Ethical risk assessmentA thorough review determined the process of gathering oocytes has no significant impact on Fatu's wellbeing,« Stephen Ngulu assured us with conviction.
Four surrogate southern white rhino mothers, who had already managed to reproduce in the past, are already in residence at Ol Pejeta. Prior to embryo insertion, scientists still must do extensive research into their reproductive cycles.
The idea is to first insert a southern white rhino embryo, and if it takes, its northern white counterpart should follow. The covid pandemic put a temporary stop to the project, but the Ol Pejeta staff are confident the first embryos will be inserted within the current year.
»The assisted-reproduction technology is sure to bring mid-term results – the embryos we created are alive,« Cesare Galli assured us. There is also an alternative: raising reproductive cells from induced pluripotent stem cells, harvested from the preserved tissue of deceased northern white rhinos. Leading the field in the artificial creation of reproductive cells from stem cells is Katsuhiko Hayashi from Kyushu University in Japan. ***» It's an expensive project. Many people are saying it's not worth it, saving a single species while thousands of others are dying out. We disagree,« said Richard Vigne, Ol Pejeta's CEO until recently. According to him, the northern white rhino project has already brought tremendous global attention to animal extinction issues.
»Sudan has been turned into a global icon!« Vigne exclaimed. »This was a huge win for conservationism!« The Ol Pejeta territory used to be a cattle ranch in colonial Kenya. It was separated into several fenced-off plots where the livestock used to graze. All the wildlife straying into the compound got exterminated. Following Kenya's 1977 ban on wildlife hunting, the animals – especially elephants – began returning to the area. With the additional financial strain this put on the ranchers, the decision was taken to start branching out into tourism.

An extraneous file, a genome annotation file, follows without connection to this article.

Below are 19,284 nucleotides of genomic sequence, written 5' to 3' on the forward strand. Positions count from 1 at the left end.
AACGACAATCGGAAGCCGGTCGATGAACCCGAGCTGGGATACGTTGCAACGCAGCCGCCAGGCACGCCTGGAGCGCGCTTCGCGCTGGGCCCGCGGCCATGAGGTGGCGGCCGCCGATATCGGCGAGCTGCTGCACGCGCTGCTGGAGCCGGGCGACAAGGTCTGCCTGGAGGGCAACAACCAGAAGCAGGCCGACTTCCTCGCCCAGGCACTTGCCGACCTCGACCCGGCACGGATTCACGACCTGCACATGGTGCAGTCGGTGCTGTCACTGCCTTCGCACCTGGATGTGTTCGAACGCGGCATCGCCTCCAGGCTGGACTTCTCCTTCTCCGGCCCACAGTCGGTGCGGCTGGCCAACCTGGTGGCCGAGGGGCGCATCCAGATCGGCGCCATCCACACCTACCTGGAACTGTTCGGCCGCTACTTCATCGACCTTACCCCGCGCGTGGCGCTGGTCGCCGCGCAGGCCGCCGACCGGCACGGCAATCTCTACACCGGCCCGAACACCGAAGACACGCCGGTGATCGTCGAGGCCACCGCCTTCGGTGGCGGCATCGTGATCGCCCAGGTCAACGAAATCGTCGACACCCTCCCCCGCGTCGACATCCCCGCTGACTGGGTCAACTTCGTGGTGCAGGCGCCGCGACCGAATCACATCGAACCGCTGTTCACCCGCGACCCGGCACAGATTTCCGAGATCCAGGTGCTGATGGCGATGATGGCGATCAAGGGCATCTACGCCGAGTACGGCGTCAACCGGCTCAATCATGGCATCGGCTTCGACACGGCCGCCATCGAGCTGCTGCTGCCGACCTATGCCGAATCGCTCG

In 1988, the ranch founded the Sweetwaters Game Reserve and started filling it up with critically endangered black rhinos. This move coincided with the Kenya Wildlife Service ruling that all black rhinos should be moved to game reserves. The starting population at Sweetwaters was 20 black rhinos. Today the number stands at 149, and Ol Pejeta is firmly established as the largest black rhino sanctuary in Eastern Africa.
Vigne first took over managing the ranch, and then the entire conservancy. His reign brought about a successful business model, cojoining livestock ranching with conservationism and tourism: »We employ about a thousand people, we pay a lot of taxes, and we're helping to maintain the ecological equilibrium. For our local community, this is a win-win!«
The recent pandemic took a heavy toll on the conservancy's touristic income. »115,000 people came to visit in 2019, while last year we've only seen 30,000,« Vigne shrugged mournfully. »And 56 per cent of those were locals, who spend much less. The projection was that tourism would bring around 12 million dollars last year. But it only brought 1.6 million.«
Kenyan approach to rhino conservation has proved successful. For the past few years, the population has been expanding by five to seven per cent. 2020 marked the first time in two decades when not a single rhino was shot in the country. At Ol Pejeta, this has been the case for three years.